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Accident Compensation Cases

Johnston v Accident Compensation Corporation (HC, 12/04/11)

Judgment Text

Simon France J
This is an application to appeal my decision of 23 September 2010. The factual context is that Mr Johnston had a fall. Since then he has suffered back pain, and is unable to work. Coverage was initially given. However, when incapacity continued, the matter was re-assessed. The Corporation determined that the source of the on-going incapacity was no longer an injury stemming from the fall, but pre-existing degeneration of Mr Johnston's spine. It is accepted the degeneration might not have ever been an issue for Mr Johnston but for the fall. 
The District Court upheld the Corporation's decision I, in turn, upheld the decision of the District Court. In doing so, I rejected a challenge to longstanding authority in the area, namely McDonald v ARCIC.1
| X |Footnote: 1
McDonald v ARCIC [2002] NZAR 970Has partially negative history or cases citing, but has not been reversed or overruled[Yellow] 
Mr Beck wishes to pursue that challenge in the Court of Appeal. The proposed questions of law would be: 
Is a person entitled to cover under the Act if an accident injury triggers the onset of symptoms that would otherwise not have manifested themselves? 
Did the Court adopt the wrong test to determine whether the appellant's on-going pain was a personal injury caused by accident? 
The first question, as posed, may be misunderstood. If the accident causes a fresh injury, as opposed to aggravating an existing condition, then the victim is entitled to coverage. This is not, however, what the applicant really wishes to argue. The true scope of the applicant's argument is seen if one removes the word injury from the question. Both questions seek to argue that a “but for” link between accident and incapacity is enough.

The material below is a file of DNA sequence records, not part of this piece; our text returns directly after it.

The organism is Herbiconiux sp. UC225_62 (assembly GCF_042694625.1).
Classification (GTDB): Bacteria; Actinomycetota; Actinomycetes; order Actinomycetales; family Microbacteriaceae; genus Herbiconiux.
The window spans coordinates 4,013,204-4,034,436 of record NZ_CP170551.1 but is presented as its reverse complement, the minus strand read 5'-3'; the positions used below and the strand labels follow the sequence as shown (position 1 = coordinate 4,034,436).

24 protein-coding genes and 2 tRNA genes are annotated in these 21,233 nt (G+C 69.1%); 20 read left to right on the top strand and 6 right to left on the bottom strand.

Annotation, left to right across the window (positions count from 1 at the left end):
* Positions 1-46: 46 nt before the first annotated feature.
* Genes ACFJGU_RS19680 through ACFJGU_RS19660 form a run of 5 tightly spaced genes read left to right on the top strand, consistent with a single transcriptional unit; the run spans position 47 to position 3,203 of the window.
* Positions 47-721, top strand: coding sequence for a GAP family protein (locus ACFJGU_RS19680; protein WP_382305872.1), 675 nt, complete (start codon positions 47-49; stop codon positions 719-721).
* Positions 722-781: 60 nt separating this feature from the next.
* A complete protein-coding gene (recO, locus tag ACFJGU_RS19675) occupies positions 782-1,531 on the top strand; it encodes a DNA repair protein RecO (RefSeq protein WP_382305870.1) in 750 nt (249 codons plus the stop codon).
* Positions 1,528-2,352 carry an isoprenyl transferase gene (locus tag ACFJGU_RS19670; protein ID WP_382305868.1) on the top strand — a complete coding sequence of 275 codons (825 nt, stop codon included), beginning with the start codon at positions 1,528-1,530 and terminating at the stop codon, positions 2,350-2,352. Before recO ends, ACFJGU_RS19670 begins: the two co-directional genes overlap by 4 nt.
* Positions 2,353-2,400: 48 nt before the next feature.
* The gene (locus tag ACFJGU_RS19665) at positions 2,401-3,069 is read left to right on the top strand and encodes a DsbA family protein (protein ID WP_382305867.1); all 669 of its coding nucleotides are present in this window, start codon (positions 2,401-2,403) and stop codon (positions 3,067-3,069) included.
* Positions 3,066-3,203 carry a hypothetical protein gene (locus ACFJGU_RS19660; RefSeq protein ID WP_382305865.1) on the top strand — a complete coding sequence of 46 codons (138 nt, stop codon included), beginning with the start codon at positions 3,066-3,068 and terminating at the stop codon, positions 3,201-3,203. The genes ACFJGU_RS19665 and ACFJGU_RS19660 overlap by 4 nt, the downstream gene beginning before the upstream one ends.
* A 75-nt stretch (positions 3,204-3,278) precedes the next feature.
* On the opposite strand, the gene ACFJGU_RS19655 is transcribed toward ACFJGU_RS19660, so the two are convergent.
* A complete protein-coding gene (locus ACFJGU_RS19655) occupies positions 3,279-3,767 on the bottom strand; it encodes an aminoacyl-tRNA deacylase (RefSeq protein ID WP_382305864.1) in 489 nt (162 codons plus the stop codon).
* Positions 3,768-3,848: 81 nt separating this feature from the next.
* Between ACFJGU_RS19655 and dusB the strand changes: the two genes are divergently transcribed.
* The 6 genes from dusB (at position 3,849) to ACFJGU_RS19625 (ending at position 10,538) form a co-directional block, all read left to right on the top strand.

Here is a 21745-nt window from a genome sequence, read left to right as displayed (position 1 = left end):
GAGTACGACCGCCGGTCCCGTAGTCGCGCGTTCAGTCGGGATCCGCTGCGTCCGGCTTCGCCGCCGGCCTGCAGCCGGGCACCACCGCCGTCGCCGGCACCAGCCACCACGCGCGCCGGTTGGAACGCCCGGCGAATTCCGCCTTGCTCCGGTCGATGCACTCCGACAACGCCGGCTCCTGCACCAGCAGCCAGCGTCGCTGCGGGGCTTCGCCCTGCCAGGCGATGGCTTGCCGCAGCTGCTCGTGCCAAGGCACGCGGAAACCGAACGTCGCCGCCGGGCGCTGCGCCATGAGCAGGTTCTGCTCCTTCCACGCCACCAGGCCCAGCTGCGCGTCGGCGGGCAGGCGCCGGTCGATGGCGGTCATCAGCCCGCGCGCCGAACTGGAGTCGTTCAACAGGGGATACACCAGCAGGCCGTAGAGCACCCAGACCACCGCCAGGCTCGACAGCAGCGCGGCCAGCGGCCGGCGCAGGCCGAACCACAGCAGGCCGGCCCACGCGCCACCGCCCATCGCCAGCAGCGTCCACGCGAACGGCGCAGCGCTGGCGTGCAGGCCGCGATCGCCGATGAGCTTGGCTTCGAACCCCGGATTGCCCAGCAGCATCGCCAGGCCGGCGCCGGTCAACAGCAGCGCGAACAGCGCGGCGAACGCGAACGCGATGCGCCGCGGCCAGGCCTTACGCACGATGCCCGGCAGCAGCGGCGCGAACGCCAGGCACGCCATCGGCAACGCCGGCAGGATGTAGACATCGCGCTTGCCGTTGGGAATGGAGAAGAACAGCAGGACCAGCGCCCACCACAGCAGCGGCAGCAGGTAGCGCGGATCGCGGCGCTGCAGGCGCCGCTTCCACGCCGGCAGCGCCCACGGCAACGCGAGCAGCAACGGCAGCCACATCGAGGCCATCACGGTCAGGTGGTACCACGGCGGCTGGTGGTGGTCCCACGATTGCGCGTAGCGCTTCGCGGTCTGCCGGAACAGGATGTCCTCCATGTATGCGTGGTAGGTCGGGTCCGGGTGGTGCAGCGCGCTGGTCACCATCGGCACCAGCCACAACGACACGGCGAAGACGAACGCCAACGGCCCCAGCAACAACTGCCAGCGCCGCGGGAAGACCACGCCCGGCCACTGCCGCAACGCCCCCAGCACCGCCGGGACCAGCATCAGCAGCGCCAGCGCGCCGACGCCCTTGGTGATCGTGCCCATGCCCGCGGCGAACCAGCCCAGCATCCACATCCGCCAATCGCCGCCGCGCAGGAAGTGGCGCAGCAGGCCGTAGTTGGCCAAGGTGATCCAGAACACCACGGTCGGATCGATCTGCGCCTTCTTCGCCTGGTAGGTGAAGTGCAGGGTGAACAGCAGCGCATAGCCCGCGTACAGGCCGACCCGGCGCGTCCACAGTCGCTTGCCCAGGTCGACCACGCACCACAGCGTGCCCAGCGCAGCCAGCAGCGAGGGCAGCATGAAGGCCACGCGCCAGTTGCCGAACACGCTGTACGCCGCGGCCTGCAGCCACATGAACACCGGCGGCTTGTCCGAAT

This proposition was rejected in McDonald which has been applied now for nearly ten years. Mr Beck's argument still seems to me to ignore the wording of the Act, and in particular s 26. Leave was reluctantly given by the District Court for the appeal to the High Court. The reluctance was because the very experienced District Court Judge doubted the point was arguable. I do not disagree with his decision to grant leave, but do not consider I should now do likewise. McDonald is settled law, and at least, in my view, is correct. In such circumstances it should be for the Court of Appeal to give leave if it considers the matter merits exploration. 
The other point the applicant seeks to advance is that the decision was not available on the evidence. As I acknowledged in my judgment, there were unusual features to the evidence which gave strength to Mr Johnston's case. However, the District Court held the evidence overall supported the Corporation's assessment. On an a question of law appeal, I ruled that conclusion was open to the District Court. It is not a topic suitable for further appeal. 
The application for leave to appeal is declined. The parties have agreed that costs should lie where they fall. 

McDonald v ARCIC [2002] NZAR 970Has partially negative history or cases citing, but has not been reversed or overruled[Yellow] 

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